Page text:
“Crazy making” isn’t a clinical term, however I use it to describe what happens when one partner in a relationship has an outside emotional interest in another and then magnifies flaws in their partner and the relationship to justify ending it. In doing so he/she avoids taking responsibility for being drawn to another as the primary reason the relationship suddenly is so bad, unhappiness so great and prospects for improvement so dim. The abandoned partner is left scratching his/her head thinking – “Huh? Why all of a sudden is she so unhappy with me? These issues are pretty routine in a long term relationship. Why doesn’t she want to work on this anymore. It must be me.” Fact is that a day to day relationship can not compete with a new infatuation.
Phase one of a romantic relationship lasts between 2 to 3 years depending upon the amount of real contact between the individuals. This means that long distance relationships with intermittent contact outside the context of day to day living ——(((((((where those flaws come to light so much more quickly than in fun hotel rooms meet-ups and vacations)))))))), will take more time to get to the same point— the point of really knowing someone. So when does a couple move to phase 2? When each accepts the other person’s flaws in light of their attributes.. And makes a decision….to love him/her regardless. At some point love is a decision, not a feeling.
Falling in love is ‘heady’ and a wonderful thing. Sex is hot, he/she is always on my mind, completes me, makes life full/real/worth living. Brain chemistry is altered in this phase. If we could only bottle it! The trite adage that ‘all good things must end’ is true in this respect. As time goes on we become more familiar with the object of our affection. We come to know their faults, idiosyncracies, in short , what drives us f****ing crazy. And at that point, after the infatuation ends a decision is made. Do I accept this person with all their bad points, or do I not? Stay tuned for Stage 2.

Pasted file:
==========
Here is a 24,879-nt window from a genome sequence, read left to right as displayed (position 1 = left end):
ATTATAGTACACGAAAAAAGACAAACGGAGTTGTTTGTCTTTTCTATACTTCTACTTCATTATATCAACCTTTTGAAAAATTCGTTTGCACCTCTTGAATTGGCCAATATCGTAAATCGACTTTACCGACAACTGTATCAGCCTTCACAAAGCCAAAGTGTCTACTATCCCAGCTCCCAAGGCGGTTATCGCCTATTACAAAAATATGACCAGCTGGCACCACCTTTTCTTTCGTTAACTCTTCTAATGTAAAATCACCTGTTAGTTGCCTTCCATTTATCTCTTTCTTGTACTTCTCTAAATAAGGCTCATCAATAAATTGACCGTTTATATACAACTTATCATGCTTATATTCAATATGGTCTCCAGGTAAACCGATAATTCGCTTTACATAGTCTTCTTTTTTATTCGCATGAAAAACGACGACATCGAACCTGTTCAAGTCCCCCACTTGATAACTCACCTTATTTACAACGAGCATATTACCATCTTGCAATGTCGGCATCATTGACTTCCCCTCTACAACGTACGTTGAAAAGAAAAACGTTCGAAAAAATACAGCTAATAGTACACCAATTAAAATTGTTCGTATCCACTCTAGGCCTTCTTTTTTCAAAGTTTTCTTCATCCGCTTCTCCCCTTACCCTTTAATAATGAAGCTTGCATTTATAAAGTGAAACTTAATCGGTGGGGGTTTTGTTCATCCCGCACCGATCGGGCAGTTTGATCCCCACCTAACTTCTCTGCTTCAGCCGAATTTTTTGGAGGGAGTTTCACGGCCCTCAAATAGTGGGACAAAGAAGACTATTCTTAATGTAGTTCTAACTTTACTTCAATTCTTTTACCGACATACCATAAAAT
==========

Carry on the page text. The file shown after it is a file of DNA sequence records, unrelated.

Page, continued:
Read one man’s opinion on why he thinks a trip now and then with business associates to a strip club keeps the eroticism in his marriage and sex with his wife alive. http://www.yourtango.com/200913788/strip-clubs-help-my-marriage?page=0%2C0
The debate continues with no clear conclusion. Estimates are that 5% of the population are compulsive sexually and use multiple partners for quick ego boosts -like eating chips when you’re really hungry for a meal. It’s more frightening to be vulnerable to your spouse than to have sex with someone you really don’t care about and can’t hurt you. For a good article on the sex addiction debate check out this article in the Wall Street Journal…. http://online.wsj.com/article/SB122271778101187003.html
Trust and intimacy go together. To be emotionally and physically intimate individuals have to let their guard down, be genuine and let their partner do the same. This requires a sense of emotional safety on both sides and a belief that one’s partner will not judge harshly or hurt you with what you have revealed about yourself. Trust is built on a foundation of emotional safety. How to build trust?
1. Say what you are going to do. Communicate plans openly. Don’t live your life in secret…share information about what you are doing.
2. Do what you say you’ll do. Actions must match words. When you say clearly what you are going to do and then do it, trust grows and strengthens over time.
3. Look at yourself. Is there something you are doing that is giving your partner the impression that you cannot be fully trusted? If so, bring that behavior into the open, and talk about it with your partner.
4. Live in the present. Do not bring up past behavior that is not happening now.